The Right Reverend Emilio Hernández
VI Bishop of Cuba

Dear Sisters and Brothers in Christ,

A faithful servant and devoted bishop has passed from us. Bishop Emilio Hernández died on 19 April. He served the Church bravely and sacrificially during a turbulent and costly era of his country's history. His commitment to the Gospel was indeed unwavering.

We are pleased to offer this tribute, which includes a brief biography written by Father Alejandro Hernández, one of Bishop Emilio's children and Rector of Todos Los Santos, Miami.

May Bishop Emilio rest in peace and rise in glory.

+ Peter
"He was praying and singing hymns to God,
and the other prison ers were listening."
He Served The Purpose of God In His Own Generation

 Dr. Charles R. Lawrence, president of the House of Deputies of the Episcopal Church is greeted by the Bishop of Cuba, the Right Reverend Emilio Hernandez, left, and by vicar-general, the Rev. Juan Ramon Lopez, right, 1983. (archives)
B ishop Emilio Joaquín Hernández Albalate was born in the city of Morón, province of Camagüey Cuba, on December 7, 1925. His parents were Nicolás de la O Hernández and Micaela Albalate. From this union, also was born Víctor Hugo Hernández.

Bishop Emilio was a restless lover of justice from a very young age. His mother once shared that she once discovered a steak hidden in his pocket. He had planned to offer it to his Afro-Cuban friend Chorizo, who was poor. She also recounted that at other times, when the family went to the movies, he would ask for the cost of his admission ahead of time and leave ahead of the others. When his parents and brother arrived at the cinema, they would hear Millo , as his mother affectionately called him, greeting them from the “henhouse,” what the cinema balcony was called then. The cost of admission was less, so Millo used his admission to pay for himself and invite his friends.

As a teenager, he was once walking with a friend when they met a beggar on the road. His friend began to push and mock the beggar. Emilio struck his friend to stop him. When his friend asked why he had hit him, he replied, “do not do to others what you would not want them to do to you.”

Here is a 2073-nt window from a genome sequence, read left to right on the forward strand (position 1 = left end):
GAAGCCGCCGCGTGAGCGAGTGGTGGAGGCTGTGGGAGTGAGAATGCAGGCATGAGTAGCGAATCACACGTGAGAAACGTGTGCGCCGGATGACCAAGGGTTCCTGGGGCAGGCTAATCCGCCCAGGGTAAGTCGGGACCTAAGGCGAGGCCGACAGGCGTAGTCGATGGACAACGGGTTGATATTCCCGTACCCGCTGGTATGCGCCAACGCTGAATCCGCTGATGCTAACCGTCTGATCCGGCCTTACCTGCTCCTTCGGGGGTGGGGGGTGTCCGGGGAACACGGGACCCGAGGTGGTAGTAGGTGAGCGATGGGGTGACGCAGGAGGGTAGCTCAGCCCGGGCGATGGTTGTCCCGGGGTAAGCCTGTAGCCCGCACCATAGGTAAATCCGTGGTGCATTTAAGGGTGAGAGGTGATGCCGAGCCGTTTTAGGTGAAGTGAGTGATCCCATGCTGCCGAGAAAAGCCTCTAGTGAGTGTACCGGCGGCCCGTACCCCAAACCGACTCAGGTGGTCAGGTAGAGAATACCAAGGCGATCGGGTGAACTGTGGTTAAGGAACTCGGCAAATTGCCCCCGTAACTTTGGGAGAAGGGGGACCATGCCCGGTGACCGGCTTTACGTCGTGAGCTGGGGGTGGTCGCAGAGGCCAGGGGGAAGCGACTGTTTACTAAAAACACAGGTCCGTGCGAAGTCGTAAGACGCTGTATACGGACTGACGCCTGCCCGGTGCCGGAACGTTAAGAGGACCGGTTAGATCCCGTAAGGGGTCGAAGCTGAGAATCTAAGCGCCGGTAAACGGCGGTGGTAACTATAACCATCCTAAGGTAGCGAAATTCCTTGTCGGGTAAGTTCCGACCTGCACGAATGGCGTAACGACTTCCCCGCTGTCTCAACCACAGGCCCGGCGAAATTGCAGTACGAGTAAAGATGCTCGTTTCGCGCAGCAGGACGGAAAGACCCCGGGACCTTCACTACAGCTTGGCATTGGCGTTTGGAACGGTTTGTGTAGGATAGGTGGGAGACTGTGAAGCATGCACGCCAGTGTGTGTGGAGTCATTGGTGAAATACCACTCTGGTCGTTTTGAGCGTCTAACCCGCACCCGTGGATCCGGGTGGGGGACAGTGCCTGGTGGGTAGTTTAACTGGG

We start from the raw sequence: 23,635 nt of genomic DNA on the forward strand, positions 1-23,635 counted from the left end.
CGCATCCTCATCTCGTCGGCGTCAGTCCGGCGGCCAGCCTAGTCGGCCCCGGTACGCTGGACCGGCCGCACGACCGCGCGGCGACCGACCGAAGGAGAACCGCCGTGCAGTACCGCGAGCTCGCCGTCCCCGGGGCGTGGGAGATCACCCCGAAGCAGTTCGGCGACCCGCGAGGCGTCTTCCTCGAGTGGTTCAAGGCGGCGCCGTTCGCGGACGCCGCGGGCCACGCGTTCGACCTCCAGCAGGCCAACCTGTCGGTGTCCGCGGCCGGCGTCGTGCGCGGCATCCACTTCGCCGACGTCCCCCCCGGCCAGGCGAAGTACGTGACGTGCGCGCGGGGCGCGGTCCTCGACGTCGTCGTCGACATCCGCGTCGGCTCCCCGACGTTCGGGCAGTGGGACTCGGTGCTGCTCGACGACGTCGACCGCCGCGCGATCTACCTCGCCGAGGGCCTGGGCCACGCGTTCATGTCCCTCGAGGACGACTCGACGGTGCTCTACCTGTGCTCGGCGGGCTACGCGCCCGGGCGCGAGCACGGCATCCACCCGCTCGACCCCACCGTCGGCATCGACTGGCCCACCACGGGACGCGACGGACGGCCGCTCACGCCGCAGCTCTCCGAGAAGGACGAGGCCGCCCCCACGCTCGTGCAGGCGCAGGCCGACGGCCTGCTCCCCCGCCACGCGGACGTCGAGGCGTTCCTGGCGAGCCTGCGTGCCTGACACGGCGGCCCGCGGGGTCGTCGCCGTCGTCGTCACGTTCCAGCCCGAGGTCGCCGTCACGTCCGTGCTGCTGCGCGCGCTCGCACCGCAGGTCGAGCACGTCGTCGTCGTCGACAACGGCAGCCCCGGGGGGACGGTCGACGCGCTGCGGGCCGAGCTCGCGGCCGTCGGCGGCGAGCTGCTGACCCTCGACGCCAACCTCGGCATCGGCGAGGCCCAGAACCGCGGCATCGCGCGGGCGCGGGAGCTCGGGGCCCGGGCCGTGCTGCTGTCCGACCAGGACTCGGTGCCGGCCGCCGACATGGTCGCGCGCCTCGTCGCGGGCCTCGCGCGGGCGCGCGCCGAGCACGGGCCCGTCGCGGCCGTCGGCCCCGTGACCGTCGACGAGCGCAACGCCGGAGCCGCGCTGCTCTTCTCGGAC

All that said, Bishop Emilio was not perfect, just as no one is. He never believed himself to be perfect because he knew that he would be deceiving himself and not living in the truth. Thanks to his mentor, teacher, and pastor: Reverend Moreno, he discovered very early in life, that he was radically loved by God; that for our sake, God gave his own Son to death on a cross so that everyone who believes in Him, not lose their life but have life eternal. After all, the story did not end in the grave.

Convinced of God's unconditional love for humanity and the need to proclaim this Good News, young Emilio began to feel God's call to ordained ministry. At the time however, his parents wanted him to become a physician. So, desiring to please his parents, he entered the University of Havana to study Medicine. The call continued tugging at his heart until, in his third year of medical school, he left and was soon admitted to the Evangelical Seminary of Theology in Matanzas.

At the time he left medical school, he was already dating Edivia Hilaria Mesa Miranda. She was a beautiful young woman. He met her at Trinity Church in Morón. Edivia had captivated him not only by her beauty, but for her fighting spirit. Her family had been abandoned by her father, so she had to leave school and working to help with her mother’s business of washing clothes in order to help provide her three siblings. After much sacrifice, Edivia and Oristela, her sister, learned the trade of hairdresser and opened a salon named Edivia, administered, by Eloína, her mother.
The couple got married. Edivia left everything to follow her husband to the seminary and to begin a new life in the service of God. Emilio and his wife conceived three children Mayra Sara, Leonel Emilio and Alejandro Félix Hernández. After finishing his theological studies, Reverend Emilio was sent by Bishop Alexander Hugo Blankingship to pastor a small church in Florencia, Camagüey. He would traveling through the fields on horseback to visit the farmers. He baptized hundreds in that community alone.